Is apple cider vinegar the secret to clearer skin?
Apple cider vinegar has long been hailed for its potential health benefits – and now it’s being lauded as a wonder tonic for skin, too.
Apple cider vinegar (ACV) is a modern pantry staple and traditional medicine ingredient – and is now being embraced in natural skincare.
Here’s everything you need to know about apple cider vinegar and your skin:
1. It’s a natural alternative to chemical exfoliants
Dermatologist Dr Cara McDonald says apple cider vinegar is comparable to liquid exfoliants and acids on the market, in its ability to promote clearer, brighter skin.
“Apple cider vinegar contains acetic acid and malic acid, which have some similar properties to alpha-hydroxyacids (AHAs), many of which are also derived from plants,” she says.
“Acids, in the right concentration, will exfoliate the outer layers of the skin, improving skin texture and congestion, and also have some antibacterial and anti-pigmentation effects.”
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2. It can also be used as a toner
Like fellow astringent witch hazel, a watered-down version of ACV can be used as a natural toner.
“I really enjoy using apple cider vinegar as a skincare ingredient,” says Shahrzad Kahrobai, founder of eco-beauty blog The Spot Beauty.
“It’s a great multitasking beauty staple that benefits many skin types and concerns. I love using it a gentle exfoliant or toner – applied to a cotton pad and swept across the face and neck area to help decongest pores, minimise blackheads as well as excess oil.”
3. It shouldn’t be used excessively on skin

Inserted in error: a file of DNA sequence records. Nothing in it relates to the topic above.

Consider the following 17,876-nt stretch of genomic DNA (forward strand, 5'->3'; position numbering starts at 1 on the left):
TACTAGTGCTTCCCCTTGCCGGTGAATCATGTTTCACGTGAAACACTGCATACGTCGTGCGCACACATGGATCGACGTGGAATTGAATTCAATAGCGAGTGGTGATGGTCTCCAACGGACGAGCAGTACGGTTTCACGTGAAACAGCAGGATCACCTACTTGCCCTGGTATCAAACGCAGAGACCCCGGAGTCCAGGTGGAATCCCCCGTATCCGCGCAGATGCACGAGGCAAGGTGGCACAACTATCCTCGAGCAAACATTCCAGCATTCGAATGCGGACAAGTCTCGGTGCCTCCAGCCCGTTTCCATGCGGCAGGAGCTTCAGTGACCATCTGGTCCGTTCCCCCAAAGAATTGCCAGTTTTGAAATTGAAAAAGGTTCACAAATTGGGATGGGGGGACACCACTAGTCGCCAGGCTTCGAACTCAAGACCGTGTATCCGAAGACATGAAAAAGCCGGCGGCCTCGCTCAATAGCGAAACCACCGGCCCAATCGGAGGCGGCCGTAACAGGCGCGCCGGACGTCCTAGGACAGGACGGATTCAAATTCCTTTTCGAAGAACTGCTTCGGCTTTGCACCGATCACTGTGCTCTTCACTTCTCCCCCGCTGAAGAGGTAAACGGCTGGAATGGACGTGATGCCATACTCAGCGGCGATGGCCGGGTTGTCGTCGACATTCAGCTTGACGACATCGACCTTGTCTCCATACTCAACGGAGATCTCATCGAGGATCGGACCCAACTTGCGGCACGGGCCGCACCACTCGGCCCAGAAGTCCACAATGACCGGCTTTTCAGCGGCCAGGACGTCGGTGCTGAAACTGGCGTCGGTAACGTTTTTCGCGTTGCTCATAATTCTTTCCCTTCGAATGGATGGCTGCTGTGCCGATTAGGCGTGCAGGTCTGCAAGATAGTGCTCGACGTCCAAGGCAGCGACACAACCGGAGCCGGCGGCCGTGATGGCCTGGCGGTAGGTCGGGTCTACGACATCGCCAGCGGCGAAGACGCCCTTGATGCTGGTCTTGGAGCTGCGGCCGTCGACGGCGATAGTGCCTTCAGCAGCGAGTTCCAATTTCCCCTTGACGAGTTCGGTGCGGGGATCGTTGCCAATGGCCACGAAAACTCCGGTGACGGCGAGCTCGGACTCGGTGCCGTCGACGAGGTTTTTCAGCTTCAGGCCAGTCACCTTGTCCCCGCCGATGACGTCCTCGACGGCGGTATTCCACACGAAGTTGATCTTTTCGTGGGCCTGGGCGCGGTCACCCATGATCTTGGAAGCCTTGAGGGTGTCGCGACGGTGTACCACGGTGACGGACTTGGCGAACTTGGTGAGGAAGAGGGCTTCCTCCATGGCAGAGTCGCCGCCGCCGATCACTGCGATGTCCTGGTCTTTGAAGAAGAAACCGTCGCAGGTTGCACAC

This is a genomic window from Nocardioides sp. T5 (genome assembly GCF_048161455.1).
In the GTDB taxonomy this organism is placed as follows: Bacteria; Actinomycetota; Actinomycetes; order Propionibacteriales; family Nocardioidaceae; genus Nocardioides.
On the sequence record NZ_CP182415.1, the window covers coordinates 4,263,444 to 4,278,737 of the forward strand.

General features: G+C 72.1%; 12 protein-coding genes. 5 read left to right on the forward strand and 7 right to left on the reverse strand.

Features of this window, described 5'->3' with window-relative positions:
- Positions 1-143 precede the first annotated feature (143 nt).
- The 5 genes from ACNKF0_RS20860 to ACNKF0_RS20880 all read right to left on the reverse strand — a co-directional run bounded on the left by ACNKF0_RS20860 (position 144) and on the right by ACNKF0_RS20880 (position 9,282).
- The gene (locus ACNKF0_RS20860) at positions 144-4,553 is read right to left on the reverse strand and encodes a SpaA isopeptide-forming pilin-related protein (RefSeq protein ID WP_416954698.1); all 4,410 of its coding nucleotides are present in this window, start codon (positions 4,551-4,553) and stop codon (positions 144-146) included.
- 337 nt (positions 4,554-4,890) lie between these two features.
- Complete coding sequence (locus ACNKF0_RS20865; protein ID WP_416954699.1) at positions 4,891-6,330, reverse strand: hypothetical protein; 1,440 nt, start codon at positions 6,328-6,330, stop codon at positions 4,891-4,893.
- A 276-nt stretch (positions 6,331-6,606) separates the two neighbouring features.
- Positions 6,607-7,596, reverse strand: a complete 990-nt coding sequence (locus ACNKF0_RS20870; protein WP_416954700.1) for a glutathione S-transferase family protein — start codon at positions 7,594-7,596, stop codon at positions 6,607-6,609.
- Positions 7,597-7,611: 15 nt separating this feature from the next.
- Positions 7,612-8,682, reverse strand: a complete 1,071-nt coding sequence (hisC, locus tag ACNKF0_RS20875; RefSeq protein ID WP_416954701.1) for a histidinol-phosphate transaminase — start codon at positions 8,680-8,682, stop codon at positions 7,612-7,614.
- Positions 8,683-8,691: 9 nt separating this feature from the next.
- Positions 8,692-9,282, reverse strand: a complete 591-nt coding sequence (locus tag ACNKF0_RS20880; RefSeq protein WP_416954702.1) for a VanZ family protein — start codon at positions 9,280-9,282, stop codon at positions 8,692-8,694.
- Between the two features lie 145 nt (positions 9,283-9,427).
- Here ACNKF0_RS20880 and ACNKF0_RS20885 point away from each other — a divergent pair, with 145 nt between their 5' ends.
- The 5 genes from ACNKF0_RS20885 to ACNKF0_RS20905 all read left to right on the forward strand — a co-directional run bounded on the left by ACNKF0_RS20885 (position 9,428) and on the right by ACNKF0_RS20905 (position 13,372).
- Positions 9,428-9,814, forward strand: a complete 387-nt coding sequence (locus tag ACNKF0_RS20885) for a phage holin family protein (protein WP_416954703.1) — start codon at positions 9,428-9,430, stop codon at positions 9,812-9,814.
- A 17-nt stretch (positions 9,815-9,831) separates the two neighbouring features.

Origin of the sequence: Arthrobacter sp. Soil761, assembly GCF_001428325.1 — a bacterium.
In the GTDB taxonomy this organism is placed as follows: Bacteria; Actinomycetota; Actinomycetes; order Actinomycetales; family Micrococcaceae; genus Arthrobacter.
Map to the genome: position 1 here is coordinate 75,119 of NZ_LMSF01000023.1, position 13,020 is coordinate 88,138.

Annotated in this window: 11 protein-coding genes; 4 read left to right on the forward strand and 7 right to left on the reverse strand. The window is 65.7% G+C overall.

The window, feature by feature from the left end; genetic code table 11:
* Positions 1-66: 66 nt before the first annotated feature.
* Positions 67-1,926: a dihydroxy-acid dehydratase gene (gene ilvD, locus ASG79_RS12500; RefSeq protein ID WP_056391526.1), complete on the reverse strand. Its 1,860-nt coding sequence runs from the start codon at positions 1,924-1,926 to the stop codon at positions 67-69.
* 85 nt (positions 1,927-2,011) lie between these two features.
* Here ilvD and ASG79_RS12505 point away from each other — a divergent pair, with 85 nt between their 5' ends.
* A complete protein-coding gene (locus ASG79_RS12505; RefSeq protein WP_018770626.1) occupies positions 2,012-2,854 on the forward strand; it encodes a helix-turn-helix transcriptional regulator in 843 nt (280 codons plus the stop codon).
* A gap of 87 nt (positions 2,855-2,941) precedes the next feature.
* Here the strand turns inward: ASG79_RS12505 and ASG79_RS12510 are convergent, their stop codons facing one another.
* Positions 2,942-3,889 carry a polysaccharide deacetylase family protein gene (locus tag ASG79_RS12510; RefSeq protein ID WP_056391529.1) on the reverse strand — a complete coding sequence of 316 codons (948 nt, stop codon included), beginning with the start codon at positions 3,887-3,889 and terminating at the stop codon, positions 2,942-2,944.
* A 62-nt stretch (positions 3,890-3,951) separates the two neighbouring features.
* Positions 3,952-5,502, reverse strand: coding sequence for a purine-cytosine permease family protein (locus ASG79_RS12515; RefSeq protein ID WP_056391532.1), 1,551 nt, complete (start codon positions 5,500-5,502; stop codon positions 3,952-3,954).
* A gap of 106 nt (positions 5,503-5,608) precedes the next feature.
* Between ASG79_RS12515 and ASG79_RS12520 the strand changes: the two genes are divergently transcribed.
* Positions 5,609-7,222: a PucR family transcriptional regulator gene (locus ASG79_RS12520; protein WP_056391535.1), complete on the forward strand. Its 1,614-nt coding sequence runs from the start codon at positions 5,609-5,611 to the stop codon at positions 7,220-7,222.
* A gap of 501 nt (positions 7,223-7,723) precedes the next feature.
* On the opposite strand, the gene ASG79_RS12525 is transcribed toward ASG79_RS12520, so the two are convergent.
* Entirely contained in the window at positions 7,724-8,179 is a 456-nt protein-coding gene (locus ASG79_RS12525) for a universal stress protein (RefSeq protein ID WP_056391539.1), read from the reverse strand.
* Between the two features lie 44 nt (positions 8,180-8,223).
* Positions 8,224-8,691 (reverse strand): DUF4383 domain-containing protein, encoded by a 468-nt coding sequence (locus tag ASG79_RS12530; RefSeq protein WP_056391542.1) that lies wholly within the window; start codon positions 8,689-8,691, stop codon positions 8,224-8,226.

Because of apple cider vinegar’s potency in pure form, Dr McDonald doesn’t recommend daily use.
“Much like other acids used on the skin, you can have too much of a good thing,” she says.
Most dermatologists and aestheticians suggest using a chemical exfoliant once or twice a week, and ACV should be treated no differently.
“Too little and the products will be ineffective, whereas too much can be irritating or even harmful,” Dr McDonald says.
Do note that topical use of ACV has been linked to chemical burns.
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4. ‘Natural’ doesn’t always mean better for your skin
While ACV falls under the natural skincare category, that doesn’t mean it is definitely safe for your skin.
“Consumers have been incorrectly led to believe that ‘natural’ skincare is better for both them and the environment,” Dr McDonald says.
But she says it’s a mistake to believe “natural” or “organic” products are safer and will never cause allergy or reactions.
“Some of the most severe allergic and irritant reactions are caused by plant-based ingredients,” she says.
When shopping for natural, organic apple cider vinegar, look for a product containing “the mother”, which forms in raw organic vinegar ferments.
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5. It can’t work miracles alone
While there’s a place for natural skincare, Dr McDonald says it is important to consult a dermal clinician if you’re battling major skin concerns.
These skin issues tend to require medication, clinical-strength products and more targeted treatments.
“If you want to optimise your skin, see a highly trained dermal clinician who can target your skincare to your personal wants and needs,” Dr McDonald says.
“I always suggest starting with the basics and building up your skincare routine with one new product at a time.
“This way, if you have any problems or reactions, it’s easy to pinpoint the culprit.”
Written by Charlotte Brundrett.